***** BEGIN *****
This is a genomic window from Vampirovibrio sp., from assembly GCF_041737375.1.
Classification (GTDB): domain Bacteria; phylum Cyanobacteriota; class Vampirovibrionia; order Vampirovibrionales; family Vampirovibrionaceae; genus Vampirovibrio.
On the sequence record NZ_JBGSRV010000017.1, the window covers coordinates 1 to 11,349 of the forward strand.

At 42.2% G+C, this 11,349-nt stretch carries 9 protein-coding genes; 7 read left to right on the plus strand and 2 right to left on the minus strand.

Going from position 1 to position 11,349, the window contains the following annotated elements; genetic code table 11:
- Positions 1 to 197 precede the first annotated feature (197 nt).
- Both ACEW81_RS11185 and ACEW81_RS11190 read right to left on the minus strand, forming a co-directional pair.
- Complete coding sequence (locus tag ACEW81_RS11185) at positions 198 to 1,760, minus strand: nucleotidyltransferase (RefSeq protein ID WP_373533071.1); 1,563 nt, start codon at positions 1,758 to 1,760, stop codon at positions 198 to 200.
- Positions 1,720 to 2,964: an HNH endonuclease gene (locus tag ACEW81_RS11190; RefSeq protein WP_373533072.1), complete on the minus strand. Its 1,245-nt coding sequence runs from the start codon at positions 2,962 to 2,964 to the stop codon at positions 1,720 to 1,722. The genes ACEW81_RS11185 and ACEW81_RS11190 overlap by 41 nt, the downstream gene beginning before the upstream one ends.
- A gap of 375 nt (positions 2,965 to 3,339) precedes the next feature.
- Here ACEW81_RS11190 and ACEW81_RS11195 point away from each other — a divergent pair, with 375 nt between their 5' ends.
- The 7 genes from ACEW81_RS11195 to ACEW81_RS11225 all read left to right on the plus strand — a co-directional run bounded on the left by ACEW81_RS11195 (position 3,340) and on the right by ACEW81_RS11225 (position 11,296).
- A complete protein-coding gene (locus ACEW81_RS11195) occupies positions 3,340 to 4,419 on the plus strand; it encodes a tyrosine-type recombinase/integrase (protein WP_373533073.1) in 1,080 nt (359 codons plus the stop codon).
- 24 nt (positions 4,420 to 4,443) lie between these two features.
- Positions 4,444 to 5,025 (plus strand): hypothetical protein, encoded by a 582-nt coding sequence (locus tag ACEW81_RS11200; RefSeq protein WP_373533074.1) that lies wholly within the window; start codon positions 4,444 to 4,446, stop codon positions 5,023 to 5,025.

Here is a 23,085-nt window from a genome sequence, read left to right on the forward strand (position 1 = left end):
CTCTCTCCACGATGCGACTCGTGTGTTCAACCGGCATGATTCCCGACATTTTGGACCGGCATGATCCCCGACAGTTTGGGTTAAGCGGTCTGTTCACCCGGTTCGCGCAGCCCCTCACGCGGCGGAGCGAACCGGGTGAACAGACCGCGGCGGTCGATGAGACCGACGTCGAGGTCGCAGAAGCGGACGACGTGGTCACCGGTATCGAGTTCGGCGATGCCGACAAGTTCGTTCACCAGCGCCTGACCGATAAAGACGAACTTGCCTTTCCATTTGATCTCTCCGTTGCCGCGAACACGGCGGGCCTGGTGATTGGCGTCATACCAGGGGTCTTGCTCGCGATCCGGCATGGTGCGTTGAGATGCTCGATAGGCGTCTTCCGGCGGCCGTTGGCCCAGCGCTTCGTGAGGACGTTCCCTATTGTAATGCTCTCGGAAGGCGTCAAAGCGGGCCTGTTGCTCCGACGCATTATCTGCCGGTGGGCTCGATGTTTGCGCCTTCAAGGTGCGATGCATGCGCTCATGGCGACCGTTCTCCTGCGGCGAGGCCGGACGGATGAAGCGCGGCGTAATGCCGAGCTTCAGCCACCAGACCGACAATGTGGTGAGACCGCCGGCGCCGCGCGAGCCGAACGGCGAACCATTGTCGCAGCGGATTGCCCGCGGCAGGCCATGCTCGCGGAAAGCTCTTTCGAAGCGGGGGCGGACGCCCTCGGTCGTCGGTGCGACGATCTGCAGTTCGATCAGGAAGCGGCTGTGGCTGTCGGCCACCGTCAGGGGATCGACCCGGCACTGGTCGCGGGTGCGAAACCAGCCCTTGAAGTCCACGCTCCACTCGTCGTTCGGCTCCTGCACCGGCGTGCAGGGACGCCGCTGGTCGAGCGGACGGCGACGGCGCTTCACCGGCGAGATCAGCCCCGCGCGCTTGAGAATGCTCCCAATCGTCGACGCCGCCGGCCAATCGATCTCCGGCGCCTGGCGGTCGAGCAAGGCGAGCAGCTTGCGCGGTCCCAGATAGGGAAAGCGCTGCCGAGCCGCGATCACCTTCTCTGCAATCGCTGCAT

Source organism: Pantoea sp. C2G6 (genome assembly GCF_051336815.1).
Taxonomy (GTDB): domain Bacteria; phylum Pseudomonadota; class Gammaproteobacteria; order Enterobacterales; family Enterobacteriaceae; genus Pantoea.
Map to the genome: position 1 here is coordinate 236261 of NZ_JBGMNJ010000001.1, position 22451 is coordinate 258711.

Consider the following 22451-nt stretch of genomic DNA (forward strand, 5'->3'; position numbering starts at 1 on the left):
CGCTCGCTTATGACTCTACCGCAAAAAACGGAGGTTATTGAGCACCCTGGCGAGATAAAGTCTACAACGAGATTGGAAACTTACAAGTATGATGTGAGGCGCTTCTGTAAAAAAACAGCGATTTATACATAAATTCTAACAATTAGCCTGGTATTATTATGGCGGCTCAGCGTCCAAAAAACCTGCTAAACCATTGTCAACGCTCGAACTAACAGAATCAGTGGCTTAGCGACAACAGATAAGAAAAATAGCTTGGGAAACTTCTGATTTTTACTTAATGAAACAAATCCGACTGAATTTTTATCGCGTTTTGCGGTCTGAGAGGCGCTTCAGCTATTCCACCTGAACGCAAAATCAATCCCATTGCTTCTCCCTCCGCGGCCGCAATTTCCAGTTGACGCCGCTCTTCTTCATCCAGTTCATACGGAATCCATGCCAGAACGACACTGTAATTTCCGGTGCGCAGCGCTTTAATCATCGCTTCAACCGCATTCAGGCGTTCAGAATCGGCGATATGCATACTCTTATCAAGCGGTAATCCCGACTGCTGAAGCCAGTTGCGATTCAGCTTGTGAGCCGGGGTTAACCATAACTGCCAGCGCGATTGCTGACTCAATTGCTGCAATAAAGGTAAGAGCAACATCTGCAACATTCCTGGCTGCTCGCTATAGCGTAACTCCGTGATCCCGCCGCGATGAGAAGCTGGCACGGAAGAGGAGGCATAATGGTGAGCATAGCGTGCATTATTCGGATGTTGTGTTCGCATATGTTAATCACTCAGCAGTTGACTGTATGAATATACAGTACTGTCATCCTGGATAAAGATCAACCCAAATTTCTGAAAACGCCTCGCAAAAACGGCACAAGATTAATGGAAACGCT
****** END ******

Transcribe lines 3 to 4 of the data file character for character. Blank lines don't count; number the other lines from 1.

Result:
On the sequence record NZ_JBGSRV010000017.1, the window covers coordinates 1 to 11,349 of the forward strand.

At 42.2% G+C, this 11,349-nt stretch carries 9 protein-coding genes; 7 read left to right on the plus strand and 2 right to left on the minus strand.